I’ve seen the first Bayonetta every once in a while when shopping for video games, but I never had a chance to play it because I did not own a PS3. So when Bayonetta 2 came out on Wii U I was very happy to finally get a chance to try the sequel. All I knew about the game was that the cover art looked cool and that was enough for me (She has guns on her shoes!). Nintendo and Platinum Games decided to add the original Bayonetta along side Bayonetta 2, and it still costs the same as a single game. Two for the price of one! This was definitely a good decision because the story of Bayonetta 2 makes almost no sense without playing the first one.
I decided to skip Bayonetta and go right into Bayonetta 2 so I could review it, and that was a bad decision. Bayonetta 2 jumps right into the story without introducing any of the backstory or characters (besides a very strange intro level, that talks about eyes and gods). I started the game in some strange clockwork-looking world and was quickly sent to a city with a short guy who liked to swear a lot. From there a group of jets swarmed me and I started fighting some angelic looking dudes while flying on a jet. It got weird very fast.
From what I gathered, you play as Bayonetta, which is a nickname she gave herself, who is an Umbra Witch. She fights the Angels of Paradiso and the Infernal Demons, but to complicate things a bit more she also has Infernal Demons that are allies. The game starts out quite quickly and you are sent on your quest. Even though I didn’t know the characters or understand the backdrop I still enjoyed the story. Slowly parts of it made sense as I figured out the background myself,and the quest that this game sends you on is enough to enjoy its interesting story.
The gameplay itself is pretty simple. There are essentially three buttons to use in combat: A, B, and R. The two main attack buttons are A and B as they control Bayonetta’s hands and feet. By mixing the two attacks you are able to create combos to decimate your opponents. The Y button is used to shoot your gun and the R button is used to dodge attacks. If you dodge at just the right time you are able to enter something called “Witch Time” that slows time so you can hammer on your opponents without any retaliation. The controls are simple enough to be fun while also allowing for combos making it a bit more in-depth.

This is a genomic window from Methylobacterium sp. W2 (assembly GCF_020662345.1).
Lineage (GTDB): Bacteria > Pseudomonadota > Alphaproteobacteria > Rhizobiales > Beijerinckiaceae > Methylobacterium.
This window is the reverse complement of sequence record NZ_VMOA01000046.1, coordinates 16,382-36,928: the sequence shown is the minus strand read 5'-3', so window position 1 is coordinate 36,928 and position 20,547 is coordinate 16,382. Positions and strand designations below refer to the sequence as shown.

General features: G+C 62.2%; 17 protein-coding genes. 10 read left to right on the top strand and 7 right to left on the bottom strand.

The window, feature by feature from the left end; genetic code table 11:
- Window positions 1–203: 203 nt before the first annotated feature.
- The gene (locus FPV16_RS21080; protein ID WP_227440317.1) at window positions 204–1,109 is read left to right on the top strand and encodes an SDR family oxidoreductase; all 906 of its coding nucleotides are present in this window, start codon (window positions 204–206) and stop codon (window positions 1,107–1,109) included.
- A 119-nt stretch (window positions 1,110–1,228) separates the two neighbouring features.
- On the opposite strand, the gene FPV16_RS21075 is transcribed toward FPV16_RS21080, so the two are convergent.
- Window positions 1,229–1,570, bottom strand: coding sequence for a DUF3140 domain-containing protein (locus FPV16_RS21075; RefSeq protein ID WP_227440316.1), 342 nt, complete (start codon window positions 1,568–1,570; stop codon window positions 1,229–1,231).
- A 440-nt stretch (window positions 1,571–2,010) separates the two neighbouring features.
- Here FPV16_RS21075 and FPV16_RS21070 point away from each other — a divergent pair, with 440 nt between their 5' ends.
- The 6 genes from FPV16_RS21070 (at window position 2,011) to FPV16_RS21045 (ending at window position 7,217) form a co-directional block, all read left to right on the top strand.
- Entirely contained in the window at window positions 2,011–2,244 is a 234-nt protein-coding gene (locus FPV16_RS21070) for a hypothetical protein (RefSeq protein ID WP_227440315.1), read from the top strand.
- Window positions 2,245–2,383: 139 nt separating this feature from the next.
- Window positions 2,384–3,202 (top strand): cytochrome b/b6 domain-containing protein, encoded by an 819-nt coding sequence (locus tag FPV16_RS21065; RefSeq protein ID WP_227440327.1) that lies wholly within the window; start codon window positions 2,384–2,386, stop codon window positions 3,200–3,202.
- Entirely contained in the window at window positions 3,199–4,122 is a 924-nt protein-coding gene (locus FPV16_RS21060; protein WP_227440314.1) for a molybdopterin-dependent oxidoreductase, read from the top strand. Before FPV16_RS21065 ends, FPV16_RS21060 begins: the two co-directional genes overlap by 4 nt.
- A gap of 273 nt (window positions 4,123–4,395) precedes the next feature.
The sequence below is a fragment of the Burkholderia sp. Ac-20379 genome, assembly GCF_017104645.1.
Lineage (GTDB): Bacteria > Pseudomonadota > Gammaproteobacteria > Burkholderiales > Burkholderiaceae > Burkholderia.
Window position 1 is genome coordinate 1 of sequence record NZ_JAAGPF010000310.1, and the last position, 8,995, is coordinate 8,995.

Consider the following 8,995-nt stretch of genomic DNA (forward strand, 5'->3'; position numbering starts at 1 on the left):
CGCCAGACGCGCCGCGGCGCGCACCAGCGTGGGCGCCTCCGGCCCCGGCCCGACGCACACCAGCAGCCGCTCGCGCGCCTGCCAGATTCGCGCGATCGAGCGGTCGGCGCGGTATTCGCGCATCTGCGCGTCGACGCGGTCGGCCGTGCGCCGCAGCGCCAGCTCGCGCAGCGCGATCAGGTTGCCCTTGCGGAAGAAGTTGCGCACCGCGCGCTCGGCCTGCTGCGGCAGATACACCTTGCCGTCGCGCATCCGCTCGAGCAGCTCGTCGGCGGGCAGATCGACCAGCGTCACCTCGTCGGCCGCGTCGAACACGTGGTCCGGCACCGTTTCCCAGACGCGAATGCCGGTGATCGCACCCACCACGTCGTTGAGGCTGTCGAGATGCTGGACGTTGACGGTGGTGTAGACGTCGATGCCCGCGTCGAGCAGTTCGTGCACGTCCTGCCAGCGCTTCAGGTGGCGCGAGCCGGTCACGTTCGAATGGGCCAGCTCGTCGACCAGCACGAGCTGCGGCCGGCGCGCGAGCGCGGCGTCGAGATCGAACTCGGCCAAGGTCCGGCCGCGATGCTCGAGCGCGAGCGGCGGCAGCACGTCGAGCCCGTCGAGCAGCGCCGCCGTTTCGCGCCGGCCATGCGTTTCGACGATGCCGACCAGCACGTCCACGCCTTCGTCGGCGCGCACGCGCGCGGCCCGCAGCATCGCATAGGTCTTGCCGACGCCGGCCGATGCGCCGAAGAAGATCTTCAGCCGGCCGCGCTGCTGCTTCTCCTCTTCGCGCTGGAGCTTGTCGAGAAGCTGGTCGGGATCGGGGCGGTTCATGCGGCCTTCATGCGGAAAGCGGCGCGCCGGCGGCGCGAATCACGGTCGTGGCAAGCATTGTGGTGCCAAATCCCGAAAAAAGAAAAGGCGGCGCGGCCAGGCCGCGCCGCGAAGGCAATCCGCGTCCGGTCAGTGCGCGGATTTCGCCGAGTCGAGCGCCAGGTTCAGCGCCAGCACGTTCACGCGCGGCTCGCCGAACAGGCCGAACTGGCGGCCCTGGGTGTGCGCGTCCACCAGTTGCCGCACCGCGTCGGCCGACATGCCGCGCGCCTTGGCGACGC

The combo system is quite expansive for the amount of buttons it uses. I only memorized a few combos but I was able to still do tons of damage to enemies. Some combos are simple, only needing to kick or punch a few times while others require six or seven button pushes with breaks in between. The fact that there are only two buttons involved in most combos makes it really accessible and easy to memorize. Combos are very important too! When I started the game all I did was mash buttons randomly and it would take forever to kill bosses, but when I learned some combos it all clicked together much better.
The single player mode is very enjoyable, if a little bit repetitive at times. The enemies are very well designed, but at times it felt like I was fighting a lot of the same thing. I didn’t find there was much strategy to it either; I just used my combos in their faces until they died and then moved onto to the next weird looking Angel or Demon. A lot of the cutscenes have this really cool style where they take place behind a clock, and are essentially still images with voice acting over top of them. The clock turns to change the scene; it’s a small thing but I found it really interesting,